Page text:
Confronting the threat of terrorism comment: Today we carried a press release from Bhopal, where survivors of the Union Carbide disaster staged a day’s fast in remembrance of Hiroshima. Corporations including Dow and Union Carbide were involved in the Manhattan Project that led to the Hiroshima and Nagasaki bombs. Dow-made napalm rained fire on Vietnam, and Dow’s Agent Orange has maimed upwards of a million Vietnamese children. That is terrorism, naked and stark. Dow is a terrorist organisastion.
Mónica Guzmán, Midland Daily News, August 6, 2006
Regional first responders met with chemical experts Thursday to learn about the hazards of transporting volatile chemicals, a sign that local emergency management still is evolving in response to the fears and insecurities sparked by the 9-11 terrorist attacks nearly five years ago.
“We are much better now than we were before, and we get better all the time,” said Lt. Harry Partridge, district coordinator of emergency management for the Michigan State Police. “We had a good handle on accidents. We were woefully behind on people doing things on purpose – terrorism.”
Partridge spoke candidly with several first responders gathered at the workshop for Transportation Community Awareness and Emergency Response in Homer Township, sponsored by The Dow Chemical Co. and the Michigan Chemistry Council.
“As we hear occasionally on all the news channels and in the paper, there’s a threat to the transportation system,” Partridge said.
Michigan started sweeping reforms in its local emergency management after 9-11, following the rest of the country in using federal grants to purchase high-tech equipment and train fire and police officers to handle potential terrorist attacks.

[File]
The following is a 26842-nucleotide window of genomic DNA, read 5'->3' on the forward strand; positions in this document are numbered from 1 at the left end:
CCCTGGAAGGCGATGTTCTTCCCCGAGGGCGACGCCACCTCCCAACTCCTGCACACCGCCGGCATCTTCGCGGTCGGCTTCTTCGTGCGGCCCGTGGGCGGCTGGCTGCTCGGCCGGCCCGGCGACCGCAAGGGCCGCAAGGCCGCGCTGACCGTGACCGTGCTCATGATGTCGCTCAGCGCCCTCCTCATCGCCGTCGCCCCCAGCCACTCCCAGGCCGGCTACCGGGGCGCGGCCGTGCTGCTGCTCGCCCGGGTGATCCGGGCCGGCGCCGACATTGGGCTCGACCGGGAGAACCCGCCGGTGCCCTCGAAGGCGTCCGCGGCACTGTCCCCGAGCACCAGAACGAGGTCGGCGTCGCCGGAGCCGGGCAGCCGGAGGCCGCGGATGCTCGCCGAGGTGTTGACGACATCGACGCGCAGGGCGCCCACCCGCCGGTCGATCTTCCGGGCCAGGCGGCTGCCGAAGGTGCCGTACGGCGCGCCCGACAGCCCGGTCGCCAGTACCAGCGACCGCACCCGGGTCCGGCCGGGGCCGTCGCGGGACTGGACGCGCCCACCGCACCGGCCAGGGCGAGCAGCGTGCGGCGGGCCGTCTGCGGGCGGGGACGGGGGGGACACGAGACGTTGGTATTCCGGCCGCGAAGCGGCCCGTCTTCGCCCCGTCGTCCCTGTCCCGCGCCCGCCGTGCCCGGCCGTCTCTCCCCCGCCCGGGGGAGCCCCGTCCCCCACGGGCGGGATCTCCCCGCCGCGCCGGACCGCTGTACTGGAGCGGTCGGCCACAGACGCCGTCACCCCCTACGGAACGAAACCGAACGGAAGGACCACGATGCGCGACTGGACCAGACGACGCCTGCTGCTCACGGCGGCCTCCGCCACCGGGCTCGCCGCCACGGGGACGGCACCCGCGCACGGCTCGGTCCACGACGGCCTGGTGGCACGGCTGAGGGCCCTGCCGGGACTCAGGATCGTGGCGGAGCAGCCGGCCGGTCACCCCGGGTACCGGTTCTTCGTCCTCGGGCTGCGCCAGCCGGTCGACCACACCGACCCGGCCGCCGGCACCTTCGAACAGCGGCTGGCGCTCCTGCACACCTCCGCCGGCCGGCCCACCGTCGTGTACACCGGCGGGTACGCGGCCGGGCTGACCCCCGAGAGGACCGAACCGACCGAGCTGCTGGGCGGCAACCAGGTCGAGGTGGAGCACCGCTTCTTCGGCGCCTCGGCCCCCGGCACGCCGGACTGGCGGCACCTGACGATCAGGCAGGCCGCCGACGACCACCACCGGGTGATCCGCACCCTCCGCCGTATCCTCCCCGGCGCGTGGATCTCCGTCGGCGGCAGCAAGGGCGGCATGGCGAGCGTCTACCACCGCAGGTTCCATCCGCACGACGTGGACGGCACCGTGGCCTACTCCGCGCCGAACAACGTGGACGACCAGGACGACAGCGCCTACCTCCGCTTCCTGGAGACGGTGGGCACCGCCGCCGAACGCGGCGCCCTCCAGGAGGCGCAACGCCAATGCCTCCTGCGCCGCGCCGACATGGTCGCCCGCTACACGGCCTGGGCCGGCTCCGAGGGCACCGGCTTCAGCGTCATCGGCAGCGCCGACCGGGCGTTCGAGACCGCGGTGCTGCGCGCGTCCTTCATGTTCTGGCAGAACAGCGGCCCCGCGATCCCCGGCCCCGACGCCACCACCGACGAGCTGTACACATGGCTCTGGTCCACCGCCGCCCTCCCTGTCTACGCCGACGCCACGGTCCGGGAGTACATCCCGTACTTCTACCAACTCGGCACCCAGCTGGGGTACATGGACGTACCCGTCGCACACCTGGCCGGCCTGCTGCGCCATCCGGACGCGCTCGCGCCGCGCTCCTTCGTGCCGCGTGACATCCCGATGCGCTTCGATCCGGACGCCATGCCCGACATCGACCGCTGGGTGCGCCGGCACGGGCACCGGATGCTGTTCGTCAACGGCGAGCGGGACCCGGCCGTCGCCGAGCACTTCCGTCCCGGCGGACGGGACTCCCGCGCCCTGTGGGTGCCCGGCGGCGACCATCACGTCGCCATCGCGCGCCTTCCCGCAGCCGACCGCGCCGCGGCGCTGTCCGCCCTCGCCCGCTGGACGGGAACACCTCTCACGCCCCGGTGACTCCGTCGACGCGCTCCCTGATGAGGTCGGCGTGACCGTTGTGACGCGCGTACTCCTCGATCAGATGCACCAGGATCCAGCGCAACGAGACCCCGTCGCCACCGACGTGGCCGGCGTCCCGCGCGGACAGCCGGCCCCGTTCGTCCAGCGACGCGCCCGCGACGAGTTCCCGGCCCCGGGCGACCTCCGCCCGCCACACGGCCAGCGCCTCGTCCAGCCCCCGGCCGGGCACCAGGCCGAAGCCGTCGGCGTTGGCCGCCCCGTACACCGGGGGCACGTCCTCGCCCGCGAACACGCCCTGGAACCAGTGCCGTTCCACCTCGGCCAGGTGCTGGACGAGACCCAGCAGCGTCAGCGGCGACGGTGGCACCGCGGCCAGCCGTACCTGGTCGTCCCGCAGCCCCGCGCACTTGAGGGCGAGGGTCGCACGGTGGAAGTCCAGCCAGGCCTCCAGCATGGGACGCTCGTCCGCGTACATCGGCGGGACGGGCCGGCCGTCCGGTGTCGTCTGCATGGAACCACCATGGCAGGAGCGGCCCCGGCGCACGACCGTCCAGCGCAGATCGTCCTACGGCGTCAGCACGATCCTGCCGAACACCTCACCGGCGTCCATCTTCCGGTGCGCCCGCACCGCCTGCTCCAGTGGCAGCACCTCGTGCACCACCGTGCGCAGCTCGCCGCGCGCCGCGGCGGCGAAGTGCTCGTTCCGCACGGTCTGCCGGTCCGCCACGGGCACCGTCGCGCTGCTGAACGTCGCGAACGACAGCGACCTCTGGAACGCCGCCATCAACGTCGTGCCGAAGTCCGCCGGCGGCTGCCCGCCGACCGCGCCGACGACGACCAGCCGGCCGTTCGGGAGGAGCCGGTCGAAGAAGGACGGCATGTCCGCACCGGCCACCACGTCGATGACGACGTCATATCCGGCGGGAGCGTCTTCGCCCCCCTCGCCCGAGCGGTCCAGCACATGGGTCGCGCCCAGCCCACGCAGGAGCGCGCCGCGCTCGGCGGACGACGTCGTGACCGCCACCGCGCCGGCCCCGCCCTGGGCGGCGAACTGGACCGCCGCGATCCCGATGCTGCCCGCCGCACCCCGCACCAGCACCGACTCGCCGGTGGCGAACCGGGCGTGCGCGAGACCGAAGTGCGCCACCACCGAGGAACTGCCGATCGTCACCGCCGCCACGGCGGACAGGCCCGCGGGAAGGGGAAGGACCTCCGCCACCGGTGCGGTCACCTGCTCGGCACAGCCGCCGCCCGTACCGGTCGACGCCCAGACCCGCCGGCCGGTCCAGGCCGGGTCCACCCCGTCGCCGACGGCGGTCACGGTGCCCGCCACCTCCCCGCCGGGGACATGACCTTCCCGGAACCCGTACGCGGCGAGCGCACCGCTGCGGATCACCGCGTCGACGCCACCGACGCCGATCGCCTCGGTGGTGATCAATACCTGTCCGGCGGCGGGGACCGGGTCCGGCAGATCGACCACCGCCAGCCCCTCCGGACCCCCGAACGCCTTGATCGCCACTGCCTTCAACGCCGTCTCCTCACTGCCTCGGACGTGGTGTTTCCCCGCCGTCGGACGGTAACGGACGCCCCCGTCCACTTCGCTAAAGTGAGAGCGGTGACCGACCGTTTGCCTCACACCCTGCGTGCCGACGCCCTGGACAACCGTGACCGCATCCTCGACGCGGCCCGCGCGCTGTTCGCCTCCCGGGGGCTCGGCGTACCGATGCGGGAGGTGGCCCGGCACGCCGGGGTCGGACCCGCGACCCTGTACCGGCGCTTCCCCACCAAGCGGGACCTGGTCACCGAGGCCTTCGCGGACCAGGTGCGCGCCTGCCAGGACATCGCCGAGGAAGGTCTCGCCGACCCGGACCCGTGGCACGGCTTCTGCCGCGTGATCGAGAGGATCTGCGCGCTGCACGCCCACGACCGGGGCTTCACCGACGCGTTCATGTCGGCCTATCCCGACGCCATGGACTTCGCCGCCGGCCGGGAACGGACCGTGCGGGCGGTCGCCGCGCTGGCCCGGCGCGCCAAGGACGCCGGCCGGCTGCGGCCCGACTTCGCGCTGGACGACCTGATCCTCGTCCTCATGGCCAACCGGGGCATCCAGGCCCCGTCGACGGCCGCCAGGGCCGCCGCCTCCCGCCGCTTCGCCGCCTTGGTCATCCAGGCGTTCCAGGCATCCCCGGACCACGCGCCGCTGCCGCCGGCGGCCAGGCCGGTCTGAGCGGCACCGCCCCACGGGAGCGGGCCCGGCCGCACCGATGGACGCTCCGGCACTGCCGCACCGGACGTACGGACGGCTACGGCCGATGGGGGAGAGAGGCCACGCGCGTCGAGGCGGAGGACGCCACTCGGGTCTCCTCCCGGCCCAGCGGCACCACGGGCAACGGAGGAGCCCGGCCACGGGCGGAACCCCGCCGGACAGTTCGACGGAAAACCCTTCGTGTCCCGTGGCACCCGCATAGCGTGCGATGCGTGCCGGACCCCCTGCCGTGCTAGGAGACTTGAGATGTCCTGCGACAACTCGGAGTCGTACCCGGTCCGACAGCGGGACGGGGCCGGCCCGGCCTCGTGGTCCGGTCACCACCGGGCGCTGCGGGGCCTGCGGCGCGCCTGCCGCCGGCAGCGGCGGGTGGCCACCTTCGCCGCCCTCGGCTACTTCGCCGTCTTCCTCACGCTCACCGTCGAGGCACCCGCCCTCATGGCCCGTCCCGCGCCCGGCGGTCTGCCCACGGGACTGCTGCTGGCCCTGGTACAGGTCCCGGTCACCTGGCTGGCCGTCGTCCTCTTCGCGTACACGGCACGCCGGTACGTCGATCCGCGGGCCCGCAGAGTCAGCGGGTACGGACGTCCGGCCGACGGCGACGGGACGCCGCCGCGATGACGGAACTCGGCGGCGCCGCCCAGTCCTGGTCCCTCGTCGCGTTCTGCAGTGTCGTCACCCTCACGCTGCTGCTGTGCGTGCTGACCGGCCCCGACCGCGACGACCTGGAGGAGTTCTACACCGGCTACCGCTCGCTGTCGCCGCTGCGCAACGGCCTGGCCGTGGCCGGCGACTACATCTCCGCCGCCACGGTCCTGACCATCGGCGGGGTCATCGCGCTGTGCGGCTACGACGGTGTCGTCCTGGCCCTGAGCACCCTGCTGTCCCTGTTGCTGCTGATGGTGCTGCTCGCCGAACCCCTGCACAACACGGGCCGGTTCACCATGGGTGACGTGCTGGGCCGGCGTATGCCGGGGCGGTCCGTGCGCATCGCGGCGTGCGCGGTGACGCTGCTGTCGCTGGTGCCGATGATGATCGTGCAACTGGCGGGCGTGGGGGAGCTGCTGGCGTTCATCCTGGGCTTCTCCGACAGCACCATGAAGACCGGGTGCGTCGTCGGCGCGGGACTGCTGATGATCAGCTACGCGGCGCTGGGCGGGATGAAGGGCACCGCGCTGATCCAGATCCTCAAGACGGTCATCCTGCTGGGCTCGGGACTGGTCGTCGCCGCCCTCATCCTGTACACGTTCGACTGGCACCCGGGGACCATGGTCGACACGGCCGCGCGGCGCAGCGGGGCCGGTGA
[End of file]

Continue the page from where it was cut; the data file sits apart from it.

State agencies have received millions in grants from the Homeland Security Department, which has funded the terrorism training of about 5,900 Michigan emergency officials since 9-11.
“We like to say (terrorism training) is like HazMat with an attitude,” he said.
The state Hazardous Materials center became the Emergency Management and Homeland Security Center in 2006 “to mirror our new responsibilities,” Partridge said, following a national trend among local emergency management agencies.
Dow officials say they are working with other chemical companies and transportation producers to make the hulls of railcars bulletproof, install fingerprint ID readers on highway transports and put GPS tracking systems on vehicles, in recognition of their stake in the threat.
Chemical companies also feel a greater obligation since the 9-11 attacks to inform first responders about how to handle chemical incidents, a goal of the biannual TransCAER workshops, said Jerry Howell, CEO of the Michigan Chemistry Council. For example, firefighters responding to a tank carrying liquid nitrogen should know that spraying water would heat, not cool, the -200-degree chemical.
“It’s important for large chemical companies to continue to monitor and be a part of (the discussion),” Howell said. “Crises come and go, but we stay here for the long haul.”
Dow has not had a transportation incident in 25 years, officials said, and they’d like to keep it that way in the post 9-11 world, despite the price tag: Dow will have spent half a billion dollars on security since 9-11 by the end of this year.
Yet even the most high-tech, costly security measures can be defeated by a threat as determined as terrorism, as security officials know all too well.
“If you’re willing to give your life for your cause, there’s nothing we can do,” said Gil Rider, chairman of Michigan TransCAER and distribution emergency response coordinator for Dow North America.
Still, it’s hard to put a price on preparation. Cooperation between agencies and communication with public and private interests remains a priority in facing new domestic terrorist threats, and already agencies have made encouraging progress, Partridge said.
First responders are better trained, better equipped and better prepared than they were 10 years ago, but in the wide-reaching climate of insecurity, the work might never be done.
“We will never be able to stop everyone,” Partridge said.

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